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France says no breaches of Vienna Convention on Russian national Vinnik’s case

According to the French diplomat, Vinnik was extradited to France under a European arrest warrant

PARIS, January 31. /TASS/. There were no breaches of the Vienna Convention on Consular Relations in the case of Russian bitcoin suspect Alexander Vinnik who was extradited to France from Greece, a spokesman for the French foreign ministry said on Friday.

"Provisions of the 1966 Vienna Convention on Consular Relations between France and Russia are observed," he said commenting on the statement by Russian Foreign Ministry Spokeswoman Maria Zakharova who pointed to the violations of this convention in Vinnik’s case.

According to the French diplomat, Vinnik was extradited to France under a European arrest warrant. "Judicial authorities dealt with the extradition procedures," he stressed. "Consular access has been provided from January 27 and the Russian consul had a possibility to meet with Vinnik."

The Russian foreign ministry spokeswoman said earlier that consular access to Vinnik had been denied for more than three days under various pretexts, which constituted a flagrant violation of the Vienna Convention on Consular Relations. The Russian side finds it unacceptable that the head of the Russian embassy’s consular department was barred from attending the court session on the Vinnik case in Paris on January 28.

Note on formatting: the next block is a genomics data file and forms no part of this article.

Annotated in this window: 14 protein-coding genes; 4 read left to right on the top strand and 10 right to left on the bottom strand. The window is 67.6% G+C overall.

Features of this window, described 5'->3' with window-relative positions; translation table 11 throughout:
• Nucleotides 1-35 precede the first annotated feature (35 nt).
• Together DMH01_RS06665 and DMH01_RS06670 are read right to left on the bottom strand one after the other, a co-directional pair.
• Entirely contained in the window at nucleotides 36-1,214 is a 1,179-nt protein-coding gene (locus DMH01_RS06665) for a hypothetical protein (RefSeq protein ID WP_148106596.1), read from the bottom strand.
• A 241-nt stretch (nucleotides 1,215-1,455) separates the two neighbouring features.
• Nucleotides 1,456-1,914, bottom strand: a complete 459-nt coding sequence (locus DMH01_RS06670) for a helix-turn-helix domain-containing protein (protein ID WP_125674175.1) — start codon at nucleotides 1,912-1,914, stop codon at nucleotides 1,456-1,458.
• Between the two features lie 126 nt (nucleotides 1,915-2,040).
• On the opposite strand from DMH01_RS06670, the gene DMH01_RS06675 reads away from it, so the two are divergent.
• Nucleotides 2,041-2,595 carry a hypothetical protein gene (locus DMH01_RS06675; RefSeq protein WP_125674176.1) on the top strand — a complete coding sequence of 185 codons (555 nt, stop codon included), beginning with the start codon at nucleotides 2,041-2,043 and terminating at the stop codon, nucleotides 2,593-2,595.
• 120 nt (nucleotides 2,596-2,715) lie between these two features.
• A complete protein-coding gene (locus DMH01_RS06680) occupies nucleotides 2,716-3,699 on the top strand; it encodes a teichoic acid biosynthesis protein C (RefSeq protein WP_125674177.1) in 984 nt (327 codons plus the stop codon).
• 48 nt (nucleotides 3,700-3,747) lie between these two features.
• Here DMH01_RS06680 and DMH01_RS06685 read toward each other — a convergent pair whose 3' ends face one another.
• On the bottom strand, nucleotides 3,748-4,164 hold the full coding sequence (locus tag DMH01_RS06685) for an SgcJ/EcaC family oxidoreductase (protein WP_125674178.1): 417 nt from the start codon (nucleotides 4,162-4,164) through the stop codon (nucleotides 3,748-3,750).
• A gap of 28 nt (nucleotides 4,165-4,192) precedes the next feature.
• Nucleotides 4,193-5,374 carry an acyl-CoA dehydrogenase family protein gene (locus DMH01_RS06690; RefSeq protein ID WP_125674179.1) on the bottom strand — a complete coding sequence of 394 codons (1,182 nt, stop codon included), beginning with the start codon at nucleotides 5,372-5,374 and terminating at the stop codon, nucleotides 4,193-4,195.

Alexander Vinnik, a Russian IT specialist, was detained while vacationing in Greece on July 25, 2017 at the United States’ request, where he is accused of laundering four to nine billion US dollars through a no longer existent Internet exchange of cryptocurrencies BTC-e. On January 23, he was extradited to France. The final decision was made by Greece’s State Council, or the Supreme Court of Greece. Vinnik’s extradition was also sought by Russia and the United States. The Russian dismissed all the charges brought against him and expressed the readiness to return home. On January 28, a Paris court ruled to keep Vinnik under arrest. The five-hour court session was held behind closed doors.